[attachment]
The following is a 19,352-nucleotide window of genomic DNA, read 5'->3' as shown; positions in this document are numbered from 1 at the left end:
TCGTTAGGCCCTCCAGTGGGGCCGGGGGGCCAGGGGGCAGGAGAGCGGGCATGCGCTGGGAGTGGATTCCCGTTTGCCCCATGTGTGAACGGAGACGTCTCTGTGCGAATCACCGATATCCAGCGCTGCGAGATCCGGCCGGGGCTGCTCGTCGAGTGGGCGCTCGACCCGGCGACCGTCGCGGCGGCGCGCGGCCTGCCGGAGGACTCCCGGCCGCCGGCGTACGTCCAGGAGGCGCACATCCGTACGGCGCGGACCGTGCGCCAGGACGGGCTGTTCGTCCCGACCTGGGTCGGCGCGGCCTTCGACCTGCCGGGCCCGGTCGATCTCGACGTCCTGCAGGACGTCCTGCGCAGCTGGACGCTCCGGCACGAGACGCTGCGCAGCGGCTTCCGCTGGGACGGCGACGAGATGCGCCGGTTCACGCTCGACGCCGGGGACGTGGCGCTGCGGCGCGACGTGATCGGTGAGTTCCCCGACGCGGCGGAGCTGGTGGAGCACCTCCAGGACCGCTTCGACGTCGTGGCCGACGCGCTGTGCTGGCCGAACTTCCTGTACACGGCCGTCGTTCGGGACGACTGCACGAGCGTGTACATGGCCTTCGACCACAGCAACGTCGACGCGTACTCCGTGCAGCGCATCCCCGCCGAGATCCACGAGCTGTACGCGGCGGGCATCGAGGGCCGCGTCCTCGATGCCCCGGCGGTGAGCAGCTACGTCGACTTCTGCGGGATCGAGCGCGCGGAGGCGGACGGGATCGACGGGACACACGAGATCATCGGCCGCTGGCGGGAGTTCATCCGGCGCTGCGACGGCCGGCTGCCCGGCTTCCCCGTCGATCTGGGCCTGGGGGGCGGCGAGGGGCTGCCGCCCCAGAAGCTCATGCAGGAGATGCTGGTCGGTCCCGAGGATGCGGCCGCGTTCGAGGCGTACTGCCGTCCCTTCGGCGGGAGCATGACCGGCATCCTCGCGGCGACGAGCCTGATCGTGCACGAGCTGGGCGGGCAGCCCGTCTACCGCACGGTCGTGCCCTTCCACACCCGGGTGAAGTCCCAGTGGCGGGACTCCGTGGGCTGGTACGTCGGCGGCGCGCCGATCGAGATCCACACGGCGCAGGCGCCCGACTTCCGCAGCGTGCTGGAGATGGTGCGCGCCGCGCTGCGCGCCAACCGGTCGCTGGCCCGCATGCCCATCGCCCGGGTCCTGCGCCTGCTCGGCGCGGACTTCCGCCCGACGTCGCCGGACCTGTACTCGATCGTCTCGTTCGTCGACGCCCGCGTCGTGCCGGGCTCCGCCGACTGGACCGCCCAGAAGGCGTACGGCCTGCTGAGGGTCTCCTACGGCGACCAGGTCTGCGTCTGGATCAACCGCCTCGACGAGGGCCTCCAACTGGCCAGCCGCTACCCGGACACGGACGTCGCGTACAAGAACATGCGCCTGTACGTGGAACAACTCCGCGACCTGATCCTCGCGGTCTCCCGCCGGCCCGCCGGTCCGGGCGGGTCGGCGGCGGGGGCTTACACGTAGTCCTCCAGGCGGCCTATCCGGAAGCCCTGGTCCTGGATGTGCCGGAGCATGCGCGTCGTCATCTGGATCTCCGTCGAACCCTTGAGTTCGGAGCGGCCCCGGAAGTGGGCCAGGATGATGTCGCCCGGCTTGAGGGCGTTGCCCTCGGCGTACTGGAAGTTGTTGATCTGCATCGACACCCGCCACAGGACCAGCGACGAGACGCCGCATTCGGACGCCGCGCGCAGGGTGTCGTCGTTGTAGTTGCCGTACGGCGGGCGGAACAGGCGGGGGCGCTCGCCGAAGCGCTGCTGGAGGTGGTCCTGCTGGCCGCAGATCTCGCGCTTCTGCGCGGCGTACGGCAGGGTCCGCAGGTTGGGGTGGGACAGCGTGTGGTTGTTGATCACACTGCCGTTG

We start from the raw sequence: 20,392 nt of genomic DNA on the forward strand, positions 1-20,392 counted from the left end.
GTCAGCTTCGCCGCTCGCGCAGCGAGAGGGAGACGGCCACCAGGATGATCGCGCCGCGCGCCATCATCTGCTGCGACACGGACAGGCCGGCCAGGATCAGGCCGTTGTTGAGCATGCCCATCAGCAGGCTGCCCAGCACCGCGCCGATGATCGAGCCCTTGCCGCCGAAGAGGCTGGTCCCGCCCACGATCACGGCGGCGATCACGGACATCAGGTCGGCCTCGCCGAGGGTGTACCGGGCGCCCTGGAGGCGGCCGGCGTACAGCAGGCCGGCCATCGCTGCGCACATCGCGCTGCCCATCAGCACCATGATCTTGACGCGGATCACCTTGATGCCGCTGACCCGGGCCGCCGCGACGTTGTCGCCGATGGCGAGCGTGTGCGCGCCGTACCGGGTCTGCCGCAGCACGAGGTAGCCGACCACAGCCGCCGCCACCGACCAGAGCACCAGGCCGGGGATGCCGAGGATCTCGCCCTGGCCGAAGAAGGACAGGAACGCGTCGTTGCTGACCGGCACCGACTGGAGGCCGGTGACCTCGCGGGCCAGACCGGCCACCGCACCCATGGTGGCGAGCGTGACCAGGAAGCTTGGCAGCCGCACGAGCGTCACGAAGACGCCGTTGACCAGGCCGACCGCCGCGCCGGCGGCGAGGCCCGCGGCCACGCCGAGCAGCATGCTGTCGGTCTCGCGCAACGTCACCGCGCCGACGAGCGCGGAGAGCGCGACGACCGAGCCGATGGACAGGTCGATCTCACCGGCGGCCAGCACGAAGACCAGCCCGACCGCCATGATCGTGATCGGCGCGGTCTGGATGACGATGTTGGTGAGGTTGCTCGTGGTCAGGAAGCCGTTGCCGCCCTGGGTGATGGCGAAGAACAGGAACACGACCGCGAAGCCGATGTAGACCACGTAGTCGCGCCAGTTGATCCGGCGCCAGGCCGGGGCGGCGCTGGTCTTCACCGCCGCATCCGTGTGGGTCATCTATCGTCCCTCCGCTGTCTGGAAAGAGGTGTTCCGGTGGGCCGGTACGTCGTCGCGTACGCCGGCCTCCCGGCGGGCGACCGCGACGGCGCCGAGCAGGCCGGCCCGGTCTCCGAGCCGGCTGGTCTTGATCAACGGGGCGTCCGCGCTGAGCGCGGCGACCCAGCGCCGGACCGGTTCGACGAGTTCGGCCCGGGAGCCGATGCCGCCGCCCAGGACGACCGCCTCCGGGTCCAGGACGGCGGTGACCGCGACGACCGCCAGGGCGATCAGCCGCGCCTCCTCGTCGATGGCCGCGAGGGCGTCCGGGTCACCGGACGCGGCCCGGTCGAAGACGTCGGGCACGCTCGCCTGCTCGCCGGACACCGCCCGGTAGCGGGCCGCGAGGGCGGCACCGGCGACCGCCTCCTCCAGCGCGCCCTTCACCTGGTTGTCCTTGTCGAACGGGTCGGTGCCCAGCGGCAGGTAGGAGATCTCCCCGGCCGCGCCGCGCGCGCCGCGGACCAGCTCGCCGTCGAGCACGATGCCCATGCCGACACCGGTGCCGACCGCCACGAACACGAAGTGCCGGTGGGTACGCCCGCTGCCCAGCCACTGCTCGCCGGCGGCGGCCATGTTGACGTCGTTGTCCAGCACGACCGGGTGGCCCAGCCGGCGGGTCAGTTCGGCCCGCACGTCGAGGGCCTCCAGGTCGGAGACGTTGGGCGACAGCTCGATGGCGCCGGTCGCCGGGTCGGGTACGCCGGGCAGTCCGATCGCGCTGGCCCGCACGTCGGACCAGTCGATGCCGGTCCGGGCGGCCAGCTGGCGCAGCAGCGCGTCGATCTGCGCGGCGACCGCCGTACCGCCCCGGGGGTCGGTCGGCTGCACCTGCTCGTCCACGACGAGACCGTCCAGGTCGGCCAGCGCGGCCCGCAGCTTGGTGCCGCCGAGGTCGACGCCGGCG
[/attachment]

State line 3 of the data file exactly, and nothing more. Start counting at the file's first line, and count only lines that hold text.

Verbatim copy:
We start from the raw sequence: 20,392 nt of genomic DNA on the forward strand, positions 1-20,392 counted from the left end.